Tube, tyres and traffic
Deep blue Victoria line
Amongst the somewhat grumpy-looking commuters today, we decided to look at the best ways to get around the city both to reduce exposure to pollution and to avoid causing it.
The latter is relatively easy: anything that’s powered by your own muscles (active travel - mainly walking and cycling) is by far the best. Then sharing powered transport will clearly be better than driving your own vehicle. The type of vehicle matters in reducing nitrogen dioxide emissions, but unfortunately electric vehicles still produce particulate matter (sometimes more than petrol and diesel cars do). So the conclusion on that side of the equation is easy: go human-powered wherever possible, and if not, go shared.
Every breath you take
How to reduce your own exposure to air pollution is a much more complicated question to answer. Calculating your dose of air pollution depends on the time you spend travelling, whether you are exercising and hence breathing more deeply, and where you are at each point in your journey. This is further complicated in London as the underground is treated as an indoor space so the places you might go to get information on pollution levels are different to that for outdoor travel.
Handily, Pete Knapp has written this blog post on how to avoid the worst air pollution when travelling around London. Sadly for Louise, who does it most days, one of the main conclusions is to avoid the Victoria line - the deepest lines are generally the worst. On the other hand, it’s quick, so time breathing the bad air is limited; and how toxic all the particulates are is not well understood. Imperial College continues to study this - results of a previous study can be found here. Pete’s blog conclusions can be neatly summed up in the image below, credited to Aim Kumpusiri.
The eagle-eyed amongst you will have spotted cycling on a quiet road vs cycling on a busy road. We’re sure no-one particularly wants to cycle on a busy road, but sometimes people might think they don’t have an option. They also might not be aware of the difference in air pollution exposure between possible options, and what health impact this might have. Remember with cycling you have one thing in your favour and one against: on the one hand you are in the open air and not trapped in the confined space of a bus or car; on the other your lungs are working harder to power your travel.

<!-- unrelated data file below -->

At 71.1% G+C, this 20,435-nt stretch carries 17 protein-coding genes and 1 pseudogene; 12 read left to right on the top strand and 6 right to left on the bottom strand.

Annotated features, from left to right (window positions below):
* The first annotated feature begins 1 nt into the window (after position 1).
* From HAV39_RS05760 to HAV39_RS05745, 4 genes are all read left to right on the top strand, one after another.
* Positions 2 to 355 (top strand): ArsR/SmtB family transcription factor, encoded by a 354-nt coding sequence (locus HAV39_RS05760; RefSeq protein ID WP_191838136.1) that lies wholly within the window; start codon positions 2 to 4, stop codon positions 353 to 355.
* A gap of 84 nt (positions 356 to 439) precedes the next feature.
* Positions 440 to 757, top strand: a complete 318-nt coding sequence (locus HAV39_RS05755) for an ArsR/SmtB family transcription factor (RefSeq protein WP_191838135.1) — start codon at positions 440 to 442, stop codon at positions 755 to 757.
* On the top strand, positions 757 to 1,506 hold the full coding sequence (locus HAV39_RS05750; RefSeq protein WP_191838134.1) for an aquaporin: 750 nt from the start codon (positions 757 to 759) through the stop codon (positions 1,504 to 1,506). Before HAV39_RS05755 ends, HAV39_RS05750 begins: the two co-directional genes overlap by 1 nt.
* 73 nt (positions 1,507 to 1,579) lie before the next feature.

Hence, choice of route, especially if you are doing this regularly, is important. One study had the difference between exposures being 3 to 4 times between the busiest and the quietest routes. Cross River Partnership has offered some route choices between popular locations that can reduce exposure by up to 50% - such as the Wellbeing Walk pictured below. In New York, there is a beta test of a cleaner route finder website. One systematic review found that 36 out of 10,000 deaths could be prevented by choosing a low exposure route compared with a high pollution route during active commuting.
So what’s stopping those cyclists we see bombing along Brixton Road in the morning changing things up? The headlong rush to get in for that 9am meeting? In fact, Sacha has found that a quieter cycling route, albeit looking longer on a map, is actually comparable in time as there is less stopping. And it’s an awful lot more pleasant. His lungs say thank you!
Meanwhile, some drama on the High Saddles from London's courier cycle firm PedalMe. PedalMe is an eco-friendly electric cargo bike scheme operating in London. It's a great idea: a fleet of cargo bikes zip parcels through central London, avoiding congestion and drastically reducing the impact on air pollution and climate change. The company struggled to rebuild after the pandemic and, after failing to reach an agreement with HMRC over debts, went into administration. However, a shareholder buyout has led to its continued operation, preserving jobs and the service. We're relieved by this news and hope more businesses will take the opportunity to make pollution-free deliveries in London.
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